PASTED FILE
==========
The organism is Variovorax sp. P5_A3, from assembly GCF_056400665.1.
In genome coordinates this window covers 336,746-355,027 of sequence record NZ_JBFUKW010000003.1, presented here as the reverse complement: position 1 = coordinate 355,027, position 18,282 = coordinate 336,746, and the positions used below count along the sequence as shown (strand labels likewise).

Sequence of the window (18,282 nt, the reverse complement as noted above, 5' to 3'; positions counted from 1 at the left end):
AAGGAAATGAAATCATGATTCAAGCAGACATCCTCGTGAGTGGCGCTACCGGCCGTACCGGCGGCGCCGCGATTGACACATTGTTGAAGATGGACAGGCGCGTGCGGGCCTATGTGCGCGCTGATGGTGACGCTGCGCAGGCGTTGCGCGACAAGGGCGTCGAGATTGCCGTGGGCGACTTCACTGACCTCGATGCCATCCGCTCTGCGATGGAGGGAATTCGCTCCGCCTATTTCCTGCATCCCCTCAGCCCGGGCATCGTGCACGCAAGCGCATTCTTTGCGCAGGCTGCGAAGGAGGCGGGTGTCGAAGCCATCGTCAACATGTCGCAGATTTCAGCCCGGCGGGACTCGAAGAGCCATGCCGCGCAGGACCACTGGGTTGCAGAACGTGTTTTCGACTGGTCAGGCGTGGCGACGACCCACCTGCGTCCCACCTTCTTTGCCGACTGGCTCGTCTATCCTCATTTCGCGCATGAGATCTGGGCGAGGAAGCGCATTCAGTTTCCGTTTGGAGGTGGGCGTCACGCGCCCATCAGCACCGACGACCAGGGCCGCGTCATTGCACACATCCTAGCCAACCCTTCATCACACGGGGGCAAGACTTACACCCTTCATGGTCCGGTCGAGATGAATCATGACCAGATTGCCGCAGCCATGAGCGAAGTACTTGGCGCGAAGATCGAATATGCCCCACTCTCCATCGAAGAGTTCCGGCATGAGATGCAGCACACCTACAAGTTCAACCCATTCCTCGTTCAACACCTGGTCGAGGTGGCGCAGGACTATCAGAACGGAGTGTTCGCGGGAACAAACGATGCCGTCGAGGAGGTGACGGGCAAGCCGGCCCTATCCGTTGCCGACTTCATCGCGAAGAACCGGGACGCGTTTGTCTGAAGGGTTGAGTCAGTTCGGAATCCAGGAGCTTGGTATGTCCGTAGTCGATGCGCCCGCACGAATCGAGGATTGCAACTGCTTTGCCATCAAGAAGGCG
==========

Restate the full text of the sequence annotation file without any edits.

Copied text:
The organism is Variovorax sp. P5_A3, from assembly GCF_056400665.1.
In genome coordinates this window covers 336,746-355,027 of sequence record NZ_JBFUKW010000003.1, presented here as the reverse complement: position 1 = coordinate 355,027, position 18,282 = coordinate 336,746, and the positions used below count along the sequence as shown (strand labels likewise).

Sequence of the window (18,282 nt, the reverse complement as noted above, 5' to 3'; positions counted from 1 at the left end):
AAGGAAATGAAATCATGATTCAAGCAGACATCCTCGTGAGTGGCGCTACCGGCCGTACCGGCGGCGCCGCGATTGACACATTGTTGAAGATGGACAGGCGCGTGCGGGCCTATGTGCGCGCTGATGGTGACGCTGCGCAGGCGTTGCGCGACAAGGGCGTCGAGATTGCCGTGGGCGACTTCACTGACCTCGATGCCATCCGCTCTGCGATGGAGGGAATTCGCTCCGCCTATTTCCTGCATCCCCTCAGCCCGGGCATCGTGCACGCAAGCGCATTCTTTGCGCAGGCTGCGAAGGAGGCGGGTGTCGAAGCCATCGTCAACATGTCGCAGATTTCAGCCCGGCGGGACTCGAAGAGCCATGCCGCGCAGGACCACTGGGTTGCAGAACGTGTTTTCGACTGGTCAGGCGTGGCGACGACCCACCTGCGTCCCACCTTCTTTGCCGACTGGCTCGTCTATCCTCATTTCGCGCATGAGATCTGGGCGAGGAAGCGCATTCAGTTTCCGTTTGGAGGTGGGCGTCACGCGCCCATCAGCACCGACGACCAGGGCCGCGTCATTGCACACATCCTAGCCAACCCTTCATCACACGGGGGCAAGACTTACACCCTTCATGGTCCGGTCGAGATGAATCATGACCAGATTGCCGCAGCCATGAGCGAAGTACTTGGCGCGAAGATCGAATATGCCCCACTCTCCATCGAAGAGTTCCGGCATGAGATGCAGCACACCTACAAGTTCAACCCATTCCTCGTTCAACACCTGGTCGAGGTGGCGCAGGACTATCAGAACGGAGTGTTCGCGGGAACAAACGATGCCGTCGAGGAGGTGACGGGCAAGCCGGCCCTATCCGTTGCCGACTTCATCGCGAAGAACCGGGACGCGTTTGTCTGAAGGGTTGAGTCAGTTCGGAATCCAGGAGCTTGGTATGTCCGTAGTCGATGCGCCCGCACGAATCGAGGATTGCAACTGCTTTGCCATCAAGAAGGCG